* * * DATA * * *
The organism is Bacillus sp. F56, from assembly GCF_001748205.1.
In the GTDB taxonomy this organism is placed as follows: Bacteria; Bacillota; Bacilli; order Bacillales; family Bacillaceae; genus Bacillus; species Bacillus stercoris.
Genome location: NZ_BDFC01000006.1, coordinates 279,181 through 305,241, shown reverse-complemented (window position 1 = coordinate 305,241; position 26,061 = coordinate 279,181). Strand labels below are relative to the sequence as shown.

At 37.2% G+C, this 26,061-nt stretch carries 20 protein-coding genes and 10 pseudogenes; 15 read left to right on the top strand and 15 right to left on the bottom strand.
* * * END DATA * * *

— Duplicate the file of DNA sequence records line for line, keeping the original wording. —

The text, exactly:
The organism is Bacillus sp. F56, from assembly GCF_001748205.1.
In the GTDB taxonomy this organism is placed as follows: Bacteria; Bacillota; Bacilli; order Bacillales; family Bacillaceae; genus Bacillus; species Bacillus stercoris.
Genome location: NZ_BDFC01000006.1, coordinates 279,181 through 305,241, shown reverse-complemented (window position 1 = coordinate 305,241; position 26,061 = coordinate 279,181). Strand labels below are relative to the sequence as shown.

At 37.2% G+C, this 26,061-nt stretch carries 20 protein-coding genes and 10 pseudogenes; 15 read left to right on the top strand and 15 right to left on the bottom strand.